This report is in a TCF series—The Cycle of Scandal at For-Profit Colleges—examining the troubled history of for-profit higher education, from the problems that plagued the post-World War II GI Bill to the reform efforts undertaken by the George H. W. Bush administration to the regulatory relapse under George W. Bush.

From President Dwight Eisenhower to President George H. W. Bush, Republican administrations witnessed and recognized the hazards of an unrestrained profit motive in education and took action to establish regulatory and legislative guardrails to prevent abuses. The administration of George W. Bush was a dramatic—and ultimately disastrous—break from that tradition. Rick Hess and his colleagues at the American Enterprise Institute summed up the legacy of the George W. Bush administration in their 2013 book on for-profit education by writing that

during the administration, more than a few dubious actors in the for-profit higher education industry showed themselves only too willing to take advantage of a regulatory scheme that had no consequences for poor performance or lousy results. Between 2001 and 2009, the Department of Education—with the enthusiastic support of the for-profit higher education industry—largely turned a blind eye to questions of problematic practices by for-profit colleges.1

How is it that, in little more than a decade—from the presidency of Bush the father to Bush the son, no less—GOP leadership would go from being for-profit higher education’s most vigilant watchdog to enabling its worst predatory excesses?

The Prelude to George W. Bush’s About-Face

Republican efforts to rein in wrongdoing in the for-profit higher education sector hit a rhetorical crescendo during the presidency of Ronald Reagan and a regulatory and legislative high-watermark during the presidency of George H. W. Bush. The scandals surrounding for-profit schools in the 1980s were so severe that President Reagan’s secretary of education, William Bennett, called them “an outrage perpetrated not only on the American taxpayer but, most tragically, upon some of the most disadvantaged, and most vulnerable members of society.”2 The investigation into these scandals eventually led to a 1992 rewrite of the Higher Education Act (HEA) that dramatically tightened accountability and oversight of the for-profit sector. When he signed the law near the end of his presidency in July 1992, President Bush said it was “not perfect” but “it contains a number of valuable program and loan default prevention provisions. In particular, these provisions will crack down on sham schools that have defrauded students and the American taxpayer in the past.”3 Implementation of the 1992 law during the administration of President Bill Clinton, especially a cutoff of federal funds to schools with high default rates, led to one of the largest reductions in history of the for-profit sector. During the Clinton administration’s eight years in office, 1,204 for-profit schools closed their doors.4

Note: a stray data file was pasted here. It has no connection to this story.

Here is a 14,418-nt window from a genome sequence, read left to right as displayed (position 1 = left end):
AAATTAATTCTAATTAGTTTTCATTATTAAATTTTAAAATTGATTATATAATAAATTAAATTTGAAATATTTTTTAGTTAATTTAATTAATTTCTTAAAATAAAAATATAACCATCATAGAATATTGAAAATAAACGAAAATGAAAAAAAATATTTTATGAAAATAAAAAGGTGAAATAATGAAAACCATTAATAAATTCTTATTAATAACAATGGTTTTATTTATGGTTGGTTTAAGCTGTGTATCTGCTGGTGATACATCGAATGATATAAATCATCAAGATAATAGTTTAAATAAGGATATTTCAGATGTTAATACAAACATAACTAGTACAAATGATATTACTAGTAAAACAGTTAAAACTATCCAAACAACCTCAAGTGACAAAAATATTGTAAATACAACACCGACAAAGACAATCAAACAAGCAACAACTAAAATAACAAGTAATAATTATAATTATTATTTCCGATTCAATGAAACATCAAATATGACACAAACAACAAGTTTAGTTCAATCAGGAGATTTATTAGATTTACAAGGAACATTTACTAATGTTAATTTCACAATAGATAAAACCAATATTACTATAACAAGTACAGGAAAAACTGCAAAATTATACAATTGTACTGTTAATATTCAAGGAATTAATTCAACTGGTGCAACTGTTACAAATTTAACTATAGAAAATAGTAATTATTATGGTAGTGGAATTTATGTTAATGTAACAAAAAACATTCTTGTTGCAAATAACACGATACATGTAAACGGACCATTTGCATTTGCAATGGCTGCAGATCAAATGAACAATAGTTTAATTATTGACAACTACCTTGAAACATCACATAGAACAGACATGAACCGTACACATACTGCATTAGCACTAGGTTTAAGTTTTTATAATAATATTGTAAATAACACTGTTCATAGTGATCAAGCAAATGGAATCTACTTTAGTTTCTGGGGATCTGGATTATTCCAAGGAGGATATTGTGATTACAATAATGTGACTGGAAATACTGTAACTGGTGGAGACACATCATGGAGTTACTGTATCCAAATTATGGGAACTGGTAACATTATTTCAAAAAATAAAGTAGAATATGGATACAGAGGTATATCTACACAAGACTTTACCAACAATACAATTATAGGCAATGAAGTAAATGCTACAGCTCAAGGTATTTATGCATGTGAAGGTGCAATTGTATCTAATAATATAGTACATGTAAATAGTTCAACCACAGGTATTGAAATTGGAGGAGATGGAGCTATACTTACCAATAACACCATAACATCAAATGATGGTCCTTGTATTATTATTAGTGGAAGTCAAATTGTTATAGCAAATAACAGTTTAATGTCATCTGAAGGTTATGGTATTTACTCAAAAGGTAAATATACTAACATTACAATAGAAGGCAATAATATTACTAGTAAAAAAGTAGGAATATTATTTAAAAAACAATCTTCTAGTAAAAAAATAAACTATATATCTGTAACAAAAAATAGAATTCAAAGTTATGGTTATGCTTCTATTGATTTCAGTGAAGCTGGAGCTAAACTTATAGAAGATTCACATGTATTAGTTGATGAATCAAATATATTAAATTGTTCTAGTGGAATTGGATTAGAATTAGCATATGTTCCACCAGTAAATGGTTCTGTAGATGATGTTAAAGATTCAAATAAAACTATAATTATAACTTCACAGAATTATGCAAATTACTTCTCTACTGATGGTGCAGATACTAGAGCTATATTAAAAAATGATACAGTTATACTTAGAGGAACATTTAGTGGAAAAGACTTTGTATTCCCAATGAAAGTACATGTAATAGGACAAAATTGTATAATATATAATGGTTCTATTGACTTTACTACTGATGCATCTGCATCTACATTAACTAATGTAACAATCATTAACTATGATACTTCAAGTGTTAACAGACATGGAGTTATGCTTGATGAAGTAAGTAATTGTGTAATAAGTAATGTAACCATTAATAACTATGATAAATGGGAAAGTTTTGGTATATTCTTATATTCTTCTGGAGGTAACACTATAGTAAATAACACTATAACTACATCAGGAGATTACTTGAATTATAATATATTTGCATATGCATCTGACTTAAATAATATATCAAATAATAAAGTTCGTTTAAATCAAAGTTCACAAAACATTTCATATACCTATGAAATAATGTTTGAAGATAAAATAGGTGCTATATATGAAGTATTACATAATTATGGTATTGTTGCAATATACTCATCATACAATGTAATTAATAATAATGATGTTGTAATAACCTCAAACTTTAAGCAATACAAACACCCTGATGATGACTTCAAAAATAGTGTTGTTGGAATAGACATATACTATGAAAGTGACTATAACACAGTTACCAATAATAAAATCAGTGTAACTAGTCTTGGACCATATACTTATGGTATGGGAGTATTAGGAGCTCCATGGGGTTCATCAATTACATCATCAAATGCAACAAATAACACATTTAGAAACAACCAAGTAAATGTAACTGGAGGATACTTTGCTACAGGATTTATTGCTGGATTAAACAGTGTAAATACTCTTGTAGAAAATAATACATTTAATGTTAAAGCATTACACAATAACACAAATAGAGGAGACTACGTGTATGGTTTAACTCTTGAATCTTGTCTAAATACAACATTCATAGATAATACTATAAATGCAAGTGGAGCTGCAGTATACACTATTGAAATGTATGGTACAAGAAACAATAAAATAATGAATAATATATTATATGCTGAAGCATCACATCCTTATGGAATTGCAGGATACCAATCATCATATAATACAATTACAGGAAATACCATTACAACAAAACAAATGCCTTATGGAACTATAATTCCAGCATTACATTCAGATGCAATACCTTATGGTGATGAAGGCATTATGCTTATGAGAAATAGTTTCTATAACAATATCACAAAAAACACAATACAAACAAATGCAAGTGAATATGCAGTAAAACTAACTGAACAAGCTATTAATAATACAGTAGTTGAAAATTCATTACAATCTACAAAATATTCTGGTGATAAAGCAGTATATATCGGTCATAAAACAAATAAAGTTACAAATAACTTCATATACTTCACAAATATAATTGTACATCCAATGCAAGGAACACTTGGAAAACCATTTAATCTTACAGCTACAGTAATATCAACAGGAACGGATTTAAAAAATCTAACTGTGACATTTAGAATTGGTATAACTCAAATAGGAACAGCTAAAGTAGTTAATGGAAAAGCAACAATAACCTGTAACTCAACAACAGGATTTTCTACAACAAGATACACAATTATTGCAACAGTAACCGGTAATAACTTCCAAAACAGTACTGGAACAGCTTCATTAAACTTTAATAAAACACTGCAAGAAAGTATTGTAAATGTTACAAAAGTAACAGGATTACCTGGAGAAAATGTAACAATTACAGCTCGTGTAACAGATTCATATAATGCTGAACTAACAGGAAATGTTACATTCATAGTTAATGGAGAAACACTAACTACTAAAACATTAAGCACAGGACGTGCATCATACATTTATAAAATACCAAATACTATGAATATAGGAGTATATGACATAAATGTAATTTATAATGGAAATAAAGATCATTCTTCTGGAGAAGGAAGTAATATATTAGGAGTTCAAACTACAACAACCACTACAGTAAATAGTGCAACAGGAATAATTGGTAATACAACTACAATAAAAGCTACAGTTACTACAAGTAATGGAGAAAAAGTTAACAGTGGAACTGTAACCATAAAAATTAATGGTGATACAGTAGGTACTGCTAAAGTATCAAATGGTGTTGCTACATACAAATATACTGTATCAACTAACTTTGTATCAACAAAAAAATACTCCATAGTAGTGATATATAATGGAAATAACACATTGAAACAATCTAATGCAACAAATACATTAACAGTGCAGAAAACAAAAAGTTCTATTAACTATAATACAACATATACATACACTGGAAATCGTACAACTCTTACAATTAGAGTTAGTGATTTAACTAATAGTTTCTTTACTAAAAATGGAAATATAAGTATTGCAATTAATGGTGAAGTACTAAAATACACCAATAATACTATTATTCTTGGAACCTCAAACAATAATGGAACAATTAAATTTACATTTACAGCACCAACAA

“The scandals surrounding for-profit schools in the 1980s were so severe that President Reagan’s secretary of education, William Bennett, called them “an outrage perpetrated not only on the American taxpayer but, most tragically, upon some of the most disadvantaged, and most vulnerable members of society.”

One of the 1992 law’s core reforms would use triggers—indicators of potential problems at schools—to prompt investigations by state oversight bodies (dubbed State Postsecondary Review Entities, or SPREs) and accrediting agencies. But according to higher education analyst and journalist Stephen Burd, the Clinton administration’s 1994 draft rule for implementing the SPRE provisions shifted the primary focus of the SPREs from weeding out unscrupulous schools to ensuring quality at all types of colleges. Its proposal to use “acceptable percentages” for various student outcomes sent a chill across traditional higher education.5